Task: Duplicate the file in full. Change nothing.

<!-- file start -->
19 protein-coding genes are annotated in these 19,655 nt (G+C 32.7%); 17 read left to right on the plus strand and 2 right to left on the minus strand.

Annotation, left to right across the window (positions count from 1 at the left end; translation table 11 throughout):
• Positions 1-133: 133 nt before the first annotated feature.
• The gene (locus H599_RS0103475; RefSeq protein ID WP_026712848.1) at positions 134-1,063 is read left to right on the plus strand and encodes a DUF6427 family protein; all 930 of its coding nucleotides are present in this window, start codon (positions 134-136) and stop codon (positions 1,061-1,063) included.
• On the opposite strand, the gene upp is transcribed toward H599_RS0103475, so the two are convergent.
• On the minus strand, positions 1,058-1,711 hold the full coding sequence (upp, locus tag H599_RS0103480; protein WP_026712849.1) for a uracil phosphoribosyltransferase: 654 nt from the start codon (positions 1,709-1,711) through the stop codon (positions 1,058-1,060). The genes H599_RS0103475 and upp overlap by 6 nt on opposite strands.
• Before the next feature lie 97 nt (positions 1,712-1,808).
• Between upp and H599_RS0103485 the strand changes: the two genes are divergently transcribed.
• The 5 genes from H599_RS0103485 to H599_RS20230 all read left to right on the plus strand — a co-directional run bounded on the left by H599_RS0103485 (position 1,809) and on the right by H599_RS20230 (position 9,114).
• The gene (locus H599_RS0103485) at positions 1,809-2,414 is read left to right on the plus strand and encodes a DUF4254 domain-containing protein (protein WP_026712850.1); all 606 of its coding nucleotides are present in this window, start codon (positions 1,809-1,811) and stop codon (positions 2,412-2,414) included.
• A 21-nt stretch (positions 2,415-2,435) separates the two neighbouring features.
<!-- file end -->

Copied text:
19 protein-coding genes are annotated in these 19,655 nt (G+C 32.7%); 17 read left to right on the plus strand and 2 right to left on the minus strand.

Annotation, left to right across the window (positions count from 1 at the left end; translation table 11 throughout):
• Positions 1-133: 133 nt before the first annotated feature.
• The gene (locus H599_RS0103475; RefSeq protein ID WP_026712848.1) at positions 134-1,063 is read left to right on the plus strand and encodes a DUF6427 family protein; all 930 of its coding nucleotides are present in this window, start codon (positions 134-136) and stop codon (positions 1,061-1,063) included.
• On the opposite strand, the gene upp is transcribed toward H599_RS0103475, so the two are convergent.
• On the minus strand, positions 1,058-1,711 hold the full coding sequence (upp, locus tag H599_RS0103480; protein WP_026712849.1) for a uracil phosphoribosyltransferase: 654 nt from the start codon (positions 1,709-1,711) through the stop codon (positions 1,058-1,060). The genes H599_RS0103475 and upp overlap by 6 nt on opposite strands.
• Before the next feature lie 97 nt (positions 1,712-1,808).
• Between upp and H599_RS0103485 the strand changes: the two genes are divergently transcribed.
• The 5 genes from H599_RS0103485 to H599_RS20230 all read left to right on the plus strand — a co-directional run bounded on the left by H599_RS0103485 (position 1,809) and on the right by H599_RS20230 (position 9,114).
• The gene (locus H599_RS0103485) at positions 1,809-2,414 is read left to right on the plus strand and encodes a DUF4254 domain-containing protein (protein WP_026712850.1); all 606 of its coding nucleotides are present in this window, start codon (positions 1,809-1,811) and stop codon (positions 2,412-2,414) included.
• A 21-nt stretch (positions 2,415-2,435) separates the two neighbouring features.